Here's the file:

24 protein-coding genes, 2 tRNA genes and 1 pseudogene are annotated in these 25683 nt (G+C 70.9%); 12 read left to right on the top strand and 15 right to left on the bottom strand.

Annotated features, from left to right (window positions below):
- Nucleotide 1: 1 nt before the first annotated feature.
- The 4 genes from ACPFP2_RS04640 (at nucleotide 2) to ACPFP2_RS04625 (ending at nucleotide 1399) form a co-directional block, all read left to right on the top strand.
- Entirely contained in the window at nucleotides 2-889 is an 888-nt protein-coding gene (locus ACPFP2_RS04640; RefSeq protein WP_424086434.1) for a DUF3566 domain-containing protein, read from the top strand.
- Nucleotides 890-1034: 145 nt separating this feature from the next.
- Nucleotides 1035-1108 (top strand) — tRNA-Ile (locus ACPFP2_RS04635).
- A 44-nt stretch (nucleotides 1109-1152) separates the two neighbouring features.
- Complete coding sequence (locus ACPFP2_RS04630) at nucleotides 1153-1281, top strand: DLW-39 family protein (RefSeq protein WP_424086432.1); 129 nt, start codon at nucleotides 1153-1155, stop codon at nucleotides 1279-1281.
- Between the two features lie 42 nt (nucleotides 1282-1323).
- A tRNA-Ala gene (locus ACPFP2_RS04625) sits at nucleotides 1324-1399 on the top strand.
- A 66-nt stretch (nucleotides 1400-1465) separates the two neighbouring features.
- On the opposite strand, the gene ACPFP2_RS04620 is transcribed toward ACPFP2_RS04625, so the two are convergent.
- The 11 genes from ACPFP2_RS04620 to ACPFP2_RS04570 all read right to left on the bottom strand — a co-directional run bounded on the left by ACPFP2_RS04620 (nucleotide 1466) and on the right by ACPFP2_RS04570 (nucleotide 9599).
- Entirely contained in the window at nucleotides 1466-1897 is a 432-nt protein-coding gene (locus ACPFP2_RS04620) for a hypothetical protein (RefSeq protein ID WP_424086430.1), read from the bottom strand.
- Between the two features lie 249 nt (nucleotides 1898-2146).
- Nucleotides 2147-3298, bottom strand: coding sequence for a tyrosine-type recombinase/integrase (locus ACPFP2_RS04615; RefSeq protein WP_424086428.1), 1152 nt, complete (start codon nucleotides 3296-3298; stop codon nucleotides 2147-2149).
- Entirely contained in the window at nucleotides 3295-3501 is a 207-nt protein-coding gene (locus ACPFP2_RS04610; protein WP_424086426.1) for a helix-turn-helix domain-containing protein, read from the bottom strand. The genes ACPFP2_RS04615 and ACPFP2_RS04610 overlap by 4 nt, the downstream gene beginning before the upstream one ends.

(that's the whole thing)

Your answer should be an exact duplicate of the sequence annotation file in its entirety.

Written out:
24 protein-coding genes, 2 tRNA genes and 1 pseudogene are annotated in these 25683 nt (G+C 70.9%); 12 read left to right on the top strand and 15 right to left on the bottom strand.

Annotated features, from left to right (window positions below):
- Nucleotide 1: 1 nt before the first annotated feature.
- The 4 genes from ACPFP2_RS04640 (at nucleotide 2) to ACPFP2_RS04625 (ending at nucleotide 1399) form a co-directional block, all read left to right on the top strand.
- Entirely contained in the window at nucleotides 2-889 is an 888-nt protein-coding gene (locus ACPFP2_RS04640; RefSeq protein WP_424086434.1) for a DUF3566 domain-containing protein, read from the top strand.
- Nucleotides 890-1034: 145 nt separating this feature from the next.
- Nucleotides 1035-1108 (top strand) — tRNA-Ile (locus ACPFP2_RS04635).
- A 44-nt stretch (nucleotides 1109-1152) separates the two neighbouring features.
- Complete coding sequence (locus ACPFP2_RS04630) at nucleotides 1153-1281, top strand: DLW-39 family protein (RefSeq protein WP_424086432.1); 129 nt, start codon at nucleotides 1153-1155, stop codon at nucleotides 1279-1281.
- Between the two features lie 42 nt (nucleotides 1282-1323).
- A tRNA-Ala gene (locus ACPFP2_RS04625) sits at nucleotides 1324-1399 on the top strand.
- A 66-nt stretch (nucleotides 1400-1465) separates the two neighbouring features.
- On the opposite strand, the gene ACPFP2_RS04620 is transcribed toward ACPFP2_RS04625, so the two are convergent.
- The 11 genes from ACPFP2_RS04620 to ACPFP2_RS04570 all read right to left on the bottom strand — a co-directional run bounded on the left by ACPFP2_RS04620 (nucleotide 1466) and on the right by ACPFP2_RS04570 (nucleotide 9599).
- Entirely contained in the window at nucleotides 1466-1897 is a 432-nt protein-coding gene (locus ACPFP2_RS04620) for a hypothetical protein (RefSeq protein ID WP_424086430.1), read from the bottom strand.
- Between the two features lie 249 nt (nucleotides 1898-2146).
- Nucleotides 2147-3298, bottom strand: coding sequence for a tyrosine-type recombinase/integrase (locus ACPFP2_RS04615; RefSeq protein WP_424086428.1), 1152 nt, complete (start codon nucleotides 3296-3298; stop codon nucleotides 2147-2149).
- Entirely contained in the window at nucleotides 3295-3501 is a 207-nt protein-coding gene (locus ACPFP2_RS04610; protein WP_424086426.1) for a helix-turn-helix domain-containing protein, read from the bottom strand. The genes ACPFP2_RS04615 and ACPFP2_RS04610 overlap by 4 nt, the downstream gene beginning before the upstream one ends.